Photonic Generation of High Power, Ultrastable Microwave Signals by Vernier Effect in a Femtosecond Laser Frequency Comb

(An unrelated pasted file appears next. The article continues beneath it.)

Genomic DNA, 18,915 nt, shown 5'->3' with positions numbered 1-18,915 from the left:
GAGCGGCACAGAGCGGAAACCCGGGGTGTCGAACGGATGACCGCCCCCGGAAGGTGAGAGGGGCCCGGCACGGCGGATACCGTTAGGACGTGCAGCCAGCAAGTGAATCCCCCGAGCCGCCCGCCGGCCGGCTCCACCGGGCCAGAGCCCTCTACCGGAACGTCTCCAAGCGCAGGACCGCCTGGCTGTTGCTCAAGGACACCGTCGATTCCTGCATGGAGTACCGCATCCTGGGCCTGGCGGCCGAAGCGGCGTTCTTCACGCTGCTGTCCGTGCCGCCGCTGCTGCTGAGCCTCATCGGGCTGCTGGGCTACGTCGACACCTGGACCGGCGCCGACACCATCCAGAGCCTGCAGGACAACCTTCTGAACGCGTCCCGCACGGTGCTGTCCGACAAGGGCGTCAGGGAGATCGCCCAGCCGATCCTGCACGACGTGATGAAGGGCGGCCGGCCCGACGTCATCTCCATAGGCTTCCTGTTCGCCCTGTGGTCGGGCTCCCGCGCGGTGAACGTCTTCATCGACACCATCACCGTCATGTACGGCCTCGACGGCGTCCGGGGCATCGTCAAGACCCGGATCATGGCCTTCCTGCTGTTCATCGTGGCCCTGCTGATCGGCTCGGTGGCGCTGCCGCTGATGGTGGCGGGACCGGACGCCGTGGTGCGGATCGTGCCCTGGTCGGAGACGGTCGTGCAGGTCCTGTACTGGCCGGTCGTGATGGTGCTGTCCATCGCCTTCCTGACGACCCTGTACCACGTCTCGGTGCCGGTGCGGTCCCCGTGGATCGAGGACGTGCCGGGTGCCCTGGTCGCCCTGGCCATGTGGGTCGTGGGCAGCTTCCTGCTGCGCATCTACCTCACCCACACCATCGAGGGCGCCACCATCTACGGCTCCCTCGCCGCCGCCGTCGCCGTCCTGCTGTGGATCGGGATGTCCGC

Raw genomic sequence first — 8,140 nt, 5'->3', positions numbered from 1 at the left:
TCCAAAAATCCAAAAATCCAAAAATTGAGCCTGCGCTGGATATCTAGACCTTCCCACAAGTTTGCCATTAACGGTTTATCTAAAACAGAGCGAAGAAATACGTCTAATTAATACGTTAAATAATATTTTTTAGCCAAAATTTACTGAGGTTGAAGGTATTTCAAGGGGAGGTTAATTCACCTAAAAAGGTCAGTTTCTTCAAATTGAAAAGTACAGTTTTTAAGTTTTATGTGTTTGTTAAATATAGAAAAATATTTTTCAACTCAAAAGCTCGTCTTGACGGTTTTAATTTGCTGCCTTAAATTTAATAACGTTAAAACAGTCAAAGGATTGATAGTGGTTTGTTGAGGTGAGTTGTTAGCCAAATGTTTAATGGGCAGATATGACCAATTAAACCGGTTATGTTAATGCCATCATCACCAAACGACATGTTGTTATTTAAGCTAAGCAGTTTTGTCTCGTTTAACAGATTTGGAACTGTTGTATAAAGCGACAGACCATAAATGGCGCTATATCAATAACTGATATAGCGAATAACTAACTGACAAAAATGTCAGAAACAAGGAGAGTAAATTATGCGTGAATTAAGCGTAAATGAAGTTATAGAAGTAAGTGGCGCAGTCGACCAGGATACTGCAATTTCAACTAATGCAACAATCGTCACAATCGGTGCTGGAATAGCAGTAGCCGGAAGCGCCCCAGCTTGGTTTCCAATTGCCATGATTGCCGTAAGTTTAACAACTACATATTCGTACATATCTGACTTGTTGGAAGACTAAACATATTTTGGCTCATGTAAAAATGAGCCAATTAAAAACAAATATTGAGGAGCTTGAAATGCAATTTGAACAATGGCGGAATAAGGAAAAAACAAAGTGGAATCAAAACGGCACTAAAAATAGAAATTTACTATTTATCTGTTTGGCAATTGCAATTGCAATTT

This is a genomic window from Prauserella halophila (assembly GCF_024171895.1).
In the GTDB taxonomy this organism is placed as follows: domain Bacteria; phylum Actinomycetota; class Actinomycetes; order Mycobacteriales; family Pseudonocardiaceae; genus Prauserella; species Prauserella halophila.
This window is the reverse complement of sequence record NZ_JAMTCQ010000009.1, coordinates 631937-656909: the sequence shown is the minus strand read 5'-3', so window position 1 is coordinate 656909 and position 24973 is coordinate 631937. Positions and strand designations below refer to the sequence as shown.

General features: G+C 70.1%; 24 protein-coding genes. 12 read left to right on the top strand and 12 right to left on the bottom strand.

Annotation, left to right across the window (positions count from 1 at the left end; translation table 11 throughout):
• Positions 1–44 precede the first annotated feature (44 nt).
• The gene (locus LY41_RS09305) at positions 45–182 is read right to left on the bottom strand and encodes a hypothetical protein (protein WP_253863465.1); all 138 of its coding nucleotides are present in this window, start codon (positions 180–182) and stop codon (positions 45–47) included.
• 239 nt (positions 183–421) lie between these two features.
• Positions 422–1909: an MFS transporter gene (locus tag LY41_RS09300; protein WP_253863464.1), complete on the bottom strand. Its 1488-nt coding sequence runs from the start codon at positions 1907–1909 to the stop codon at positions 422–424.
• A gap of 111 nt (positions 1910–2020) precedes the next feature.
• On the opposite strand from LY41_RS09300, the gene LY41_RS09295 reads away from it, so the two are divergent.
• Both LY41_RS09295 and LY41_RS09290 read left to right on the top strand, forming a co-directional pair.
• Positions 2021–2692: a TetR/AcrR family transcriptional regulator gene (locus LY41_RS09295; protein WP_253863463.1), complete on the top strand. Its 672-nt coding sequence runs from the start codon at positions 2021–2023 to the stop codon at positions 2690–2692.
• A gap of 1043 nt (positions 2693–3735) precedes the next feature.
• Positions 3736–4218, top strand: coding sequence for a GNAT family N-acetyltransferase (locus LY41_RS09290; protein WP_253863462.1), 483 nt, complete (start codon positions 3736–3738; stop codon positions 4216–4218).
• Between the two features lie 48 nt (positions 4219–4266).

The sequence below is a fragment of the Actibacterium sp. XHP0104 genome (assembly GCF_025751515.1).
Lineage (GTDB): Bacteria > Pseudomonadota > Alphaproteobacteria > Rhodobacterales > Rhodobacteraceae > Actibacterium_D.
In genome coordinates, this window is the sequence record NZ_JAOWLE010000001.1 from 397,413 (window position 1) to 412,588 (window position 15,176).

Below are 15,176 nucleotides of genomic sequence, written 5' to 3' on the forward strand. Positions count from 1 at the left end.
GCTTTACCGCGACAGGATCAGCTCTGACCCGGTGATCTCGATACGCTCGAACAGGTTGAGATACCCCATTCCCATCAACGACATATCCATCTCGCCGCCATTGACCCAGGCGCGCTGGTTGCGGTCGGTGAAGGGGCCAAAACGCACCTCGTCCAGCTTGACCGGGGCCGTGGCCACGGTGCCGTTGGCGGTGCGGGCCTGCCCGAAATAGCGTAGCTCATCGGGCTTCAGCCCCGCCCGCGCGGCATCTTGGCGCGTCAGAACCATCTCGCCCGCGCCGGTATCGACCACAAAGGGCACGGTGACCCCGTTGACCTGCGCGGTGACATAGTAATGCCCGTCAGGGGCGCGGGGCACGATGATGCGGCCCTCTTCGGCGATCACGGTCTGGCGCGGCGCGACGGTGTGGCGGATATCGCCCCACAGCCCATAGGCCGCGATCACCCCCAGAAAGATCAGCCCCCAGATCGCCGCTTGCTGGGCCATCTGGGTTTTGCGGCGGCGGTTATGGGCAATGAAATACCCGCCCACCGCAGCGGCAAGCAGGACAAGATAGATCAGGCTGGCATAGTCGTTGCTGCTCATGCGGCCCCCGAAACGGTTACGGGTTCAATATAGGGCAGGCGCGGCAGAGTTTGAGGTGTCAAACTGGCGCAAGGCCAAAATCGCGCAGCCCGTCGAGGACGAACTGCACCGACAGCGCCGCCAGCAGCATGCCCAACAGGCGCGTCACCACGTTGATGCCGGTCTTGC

Optical frequency division of an ultrastable laser to the microwave frequency range by an optical frequency comb has allowed the generation of microwave signals with unprecedently high spectral purity and stability. However, the generated microwave signal will suffer from a very low power level if no external optical frequency comb repetition rate multiplication device is used. This paper reports theoretical and experimental studies on the beneficial use of the Vernier effect together with the spectral selective filtering in a double directional coupler add-drop optical fibre ring resonator to increase the comb repetition rate and generate high power microwaves. The studies are focused on two selective filtering aspects: the high rejection of undesirable optical modes of the frequency comb and the transmission of the desirable modes with the lowest possible loss. Moreover, the conservation of the frequency comb stability and linewidth at the resonator output is particularly considered. Accordingly, a fibre ring resonator is designed, fabricated, and characterized, and a technique to stabilize the resonator's resonance comb is proposed. A significant power gain is achieved for the photonically generated beat note at 10 GHz. Routes to highly improve the performances of such proof-of-concept device are also discussed.